The problem I see here is that there is not really a "limit" under which there is no effect at all. If a microbe takes 50 different poisons, all below the level that individual poison takes its toll, the combination still has an effect. And as was pointed out, soil microbes are under "attack" from various sources...

What you aren't understanding is that we are talking about bacteria.

Bacteria can trade genes for any trait that they want from each other at will if they are close enough together and the environments is not too hostile (this really only means not too dry or too hot/cold).

Therefore, the loss of all the hundreds of trillions of nitrifying bacteria in the world is highly unlikely, because there will likely be just a few amidst the multitudes that have a gene that will keep them safe from nanoparticles, or at least more resistant to them.

If I go out for a walk, and stroll into a field or a forest, will I find that the soil flora/fauna is in bad shape?

No.

They won't even be in bad shape if I go into my backyard and rip out a clump of soil from my garden, or for miles around.

The nanoparticles would need to be in very, very high concentrations to have a noticeable effect on biomes through the extermination of soil microorganisms.

Mining runoff, hydrocarbon pollution, soil acidification, invasive species, and the overuse of pesticides/herbicides etc. really do produce far, far more harm than silver nanoparticles, mainly because they have been around for far longer, and they were around before the existence of environmental science and legislation.

Basically, in the face of things like accelerated climate change, agent orange, DDT, fossil fuel pollution, and the others I mentioned, nanoparticle pollution is a rather small issue.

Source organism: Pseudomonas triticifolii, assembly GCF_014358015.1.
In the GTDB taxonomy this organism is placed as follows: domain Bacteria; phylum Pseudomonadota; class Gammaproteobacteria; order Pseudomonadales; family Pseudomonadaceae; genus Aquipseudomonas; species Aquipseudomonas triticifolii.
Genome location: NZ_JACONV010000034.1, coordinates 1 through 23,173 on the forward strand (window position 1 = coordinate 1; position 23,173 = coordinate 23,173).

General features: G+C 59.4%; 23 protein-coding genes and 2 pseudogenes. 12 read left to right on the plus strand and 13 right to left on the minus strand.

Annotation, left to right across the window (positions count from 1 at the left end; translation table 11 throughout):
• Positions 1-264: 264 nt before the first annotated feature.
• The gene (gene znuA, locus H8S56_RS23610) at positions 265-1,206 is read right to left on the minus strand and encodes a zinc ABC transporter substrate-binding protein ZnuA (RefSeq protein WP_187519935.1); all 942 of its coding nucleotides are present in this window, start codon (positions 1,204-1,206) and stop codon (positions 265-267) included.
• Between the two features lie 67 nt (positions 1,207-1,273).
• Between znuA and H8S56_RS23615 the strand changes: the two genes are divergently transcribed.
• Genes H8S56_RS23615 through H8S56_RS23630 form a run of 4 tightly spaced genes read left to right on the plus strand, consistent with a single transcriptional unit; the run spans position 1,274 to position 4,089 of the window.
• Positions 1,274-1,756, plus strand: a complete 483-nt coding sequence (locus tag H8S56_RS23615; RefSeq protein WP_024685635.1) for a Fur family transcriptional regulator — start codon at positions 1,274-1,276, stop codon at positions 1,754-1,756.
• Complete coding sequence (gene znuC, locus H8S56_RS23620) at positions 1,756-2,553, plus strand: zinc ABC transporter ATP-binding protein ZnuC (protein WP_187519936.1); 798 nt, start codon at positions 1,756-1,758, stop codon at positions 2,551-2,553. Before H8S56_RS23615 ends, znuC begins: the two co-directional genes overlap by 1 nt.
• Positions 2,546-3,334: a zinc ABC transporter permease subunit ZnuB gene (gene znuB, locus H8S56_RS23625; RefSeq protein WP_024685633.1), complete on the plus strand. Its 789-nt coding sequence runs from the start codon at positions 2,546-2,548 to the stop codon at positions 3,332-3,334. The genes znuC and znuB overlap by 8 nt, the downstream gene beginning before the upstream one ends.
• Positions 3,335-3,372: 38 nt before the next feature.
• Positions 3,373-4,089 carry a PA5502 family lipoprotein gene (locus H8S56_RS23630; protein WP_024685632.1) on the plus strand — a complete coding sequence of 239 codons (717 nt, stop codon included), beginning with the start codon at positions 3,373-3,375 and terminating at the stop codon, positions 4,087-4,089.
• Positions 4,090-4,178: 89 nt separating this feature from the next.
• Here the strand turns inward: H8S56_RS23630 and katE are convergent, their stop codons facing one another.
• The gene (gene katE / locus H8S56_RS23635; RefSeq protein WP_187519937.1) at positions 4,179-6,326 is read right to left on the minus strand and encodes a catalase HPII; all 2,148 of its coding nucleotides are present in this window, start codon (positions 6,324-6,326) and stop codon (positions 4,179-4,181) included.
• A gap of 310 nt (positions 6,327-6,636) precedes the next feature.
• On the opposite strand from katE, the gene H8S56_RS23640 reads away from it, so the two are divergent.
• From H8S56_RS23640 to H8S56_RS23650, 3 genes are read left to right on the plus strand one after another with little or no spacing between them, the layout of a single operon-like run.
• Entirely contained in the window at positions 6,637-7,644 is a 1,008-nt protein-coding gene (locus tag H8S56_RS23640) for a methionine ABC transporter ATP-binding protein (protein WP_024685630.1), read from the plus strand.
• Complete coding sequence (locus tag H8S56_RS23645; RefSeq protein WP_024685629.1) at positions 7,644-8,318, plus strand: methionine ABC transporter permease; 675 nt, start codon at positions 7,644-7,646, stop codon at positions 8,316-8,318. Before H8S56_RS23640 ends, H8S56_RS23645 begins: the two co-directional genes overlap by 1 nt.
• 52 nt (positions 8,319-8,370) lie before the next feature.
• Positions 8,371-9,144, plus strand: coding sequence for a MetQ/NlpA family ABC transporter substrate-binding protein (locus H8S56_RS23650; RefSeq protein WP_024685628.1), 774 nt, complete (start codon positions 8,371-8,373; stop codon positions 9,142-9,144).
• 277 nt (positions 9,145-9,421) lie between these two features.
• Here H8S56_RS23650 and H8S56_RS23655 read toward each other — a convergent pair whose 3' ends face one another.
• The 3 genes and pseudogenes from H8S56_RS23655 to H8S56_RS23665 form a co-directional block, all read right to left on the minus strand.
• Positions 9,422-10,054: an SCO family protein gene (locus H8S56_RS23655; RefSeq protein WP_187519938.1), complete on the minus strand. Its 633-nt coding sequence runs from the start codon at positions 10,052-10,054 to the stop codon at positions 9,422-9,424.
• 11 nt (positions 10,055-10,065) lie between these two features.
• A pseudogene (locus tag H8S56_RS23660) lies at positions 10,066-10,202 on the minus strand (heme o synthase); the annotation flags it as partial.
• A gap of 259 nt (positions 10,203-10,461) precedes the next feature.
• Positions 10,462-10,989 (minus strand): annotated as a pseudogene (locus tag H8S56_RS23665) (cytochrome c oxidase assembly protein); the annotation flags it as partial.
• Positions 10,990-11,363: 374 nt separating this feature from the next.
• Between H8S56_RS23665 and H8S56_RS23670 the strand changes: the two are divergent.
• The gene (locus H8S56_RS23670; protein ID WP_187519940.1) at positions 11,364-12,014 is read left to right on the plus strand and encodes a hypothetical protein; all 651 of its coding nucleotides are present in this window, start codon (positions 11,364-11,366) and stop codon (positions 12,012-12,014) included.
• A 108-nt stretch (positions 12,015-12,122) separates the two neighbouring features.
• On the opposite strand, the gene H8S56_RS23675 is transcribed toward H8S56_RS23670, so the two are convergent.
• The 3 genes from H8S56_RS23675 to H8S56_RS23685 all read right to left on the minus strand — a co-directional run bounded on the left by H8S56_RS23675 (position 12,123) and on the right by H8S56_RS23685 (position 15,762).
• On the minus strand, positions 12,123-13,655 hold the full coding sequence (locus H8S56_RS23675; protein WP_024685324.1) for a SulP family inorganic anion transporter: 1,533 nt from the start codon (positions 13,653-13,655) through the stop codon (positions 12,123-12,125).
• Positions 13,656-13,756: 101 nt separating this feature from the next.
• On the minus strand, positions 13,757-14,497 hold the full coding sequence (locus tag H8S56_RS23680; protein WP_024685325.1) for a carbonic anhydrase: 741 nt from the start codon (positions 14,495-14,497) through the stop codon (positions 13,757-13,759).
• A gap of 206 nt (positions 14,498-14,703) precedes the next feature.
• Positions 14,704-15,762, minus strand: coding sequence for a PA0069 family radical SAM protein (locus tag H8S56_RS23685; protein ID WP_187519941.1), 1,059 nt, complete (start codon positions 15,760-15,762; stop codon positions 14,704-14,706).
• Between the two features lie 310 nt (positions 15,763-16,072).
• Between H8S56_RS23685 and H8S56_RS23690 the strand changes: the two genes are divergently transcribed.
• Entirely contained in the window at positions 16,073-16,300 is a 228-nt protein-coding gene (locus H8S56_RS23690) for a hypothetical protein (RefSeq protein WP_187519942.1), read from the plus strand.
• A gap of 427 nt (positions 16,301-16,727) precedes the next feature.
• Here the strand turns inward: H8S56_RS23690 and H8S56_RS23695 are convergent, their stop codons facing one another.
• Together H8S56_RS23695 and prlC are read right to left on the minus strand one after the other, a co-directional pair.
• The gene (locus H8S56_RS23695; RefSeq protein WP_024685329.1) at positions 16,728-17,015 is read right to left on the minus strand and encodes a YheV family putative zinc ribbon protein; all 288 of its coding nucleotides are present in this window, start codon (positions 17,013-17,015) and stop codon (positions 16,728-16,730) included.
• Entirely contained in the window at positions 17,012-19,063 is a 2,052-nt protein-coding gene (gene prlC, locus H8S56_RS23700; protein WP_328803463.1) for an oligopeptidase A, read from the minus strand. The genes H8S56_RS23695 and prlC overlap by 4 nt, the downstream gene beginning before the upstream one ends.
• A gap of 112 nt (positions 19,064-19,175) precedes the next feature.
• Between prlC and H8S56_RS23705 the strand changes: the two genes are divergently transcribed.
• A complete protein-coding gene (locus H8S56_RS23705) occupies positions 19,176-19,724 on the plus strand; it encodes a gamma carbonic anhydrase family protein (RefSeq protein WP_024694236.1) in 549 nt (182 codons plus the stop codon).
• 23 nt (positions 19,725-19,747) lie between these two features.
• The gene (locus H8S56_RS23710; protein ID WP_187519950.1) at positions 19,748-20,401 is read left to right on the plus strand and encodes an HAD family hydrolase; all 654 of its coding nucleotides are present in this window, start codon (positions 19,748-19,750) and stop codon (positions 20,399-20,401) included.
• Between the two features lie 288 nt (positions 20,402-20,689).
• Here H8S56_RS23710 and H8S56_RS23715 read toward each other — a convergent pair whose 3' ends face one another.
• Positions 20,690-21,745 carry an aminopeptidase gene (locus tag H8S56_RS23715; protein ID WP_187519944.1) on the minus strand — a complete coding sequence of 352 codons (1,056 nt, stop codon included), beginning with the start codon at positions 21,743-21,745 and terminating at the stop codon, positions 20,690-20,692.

If you want to do something to help the soil fauna, don't use pesticides or fertilizers and start a compost heap, and/or try and convince your neighbors to do the same.

auroraglacialis 04-11-2011 01:18 AM

Oh I am having a compost heap, I do not use pesticides and I even collect rainwater from the roof to water the gardens :D - We have no neighbors though...
In any case - I do not want to overestimate the effect this has - but it seems there IS an effect, even if the soil life can recover from it and even if it is not global. And that is just one of the particles - I posted an article a while ago that showed that iron nanoparticles can go into the muscle tissue of animals. The whole issue seems as of now to be less important than others but nanotechnology is just starting to take off - I am sure many other effects will be found in the next years - usually in the aftermath of widespread use.
I definitely regard global warming as a key issue. But I dislike if people focus solely on that and forget about the various other threats this world faces. What about 40% loss of phytoplankton in the oceans - the true "lungs" of our planet, what about 90% of the fish in the oceans going away, what about pollinators dying, what about radiation and endocrine disruptors. Some of these do not pose a global threat, but they cannot be ignored or pushed aside by "the bigger issue".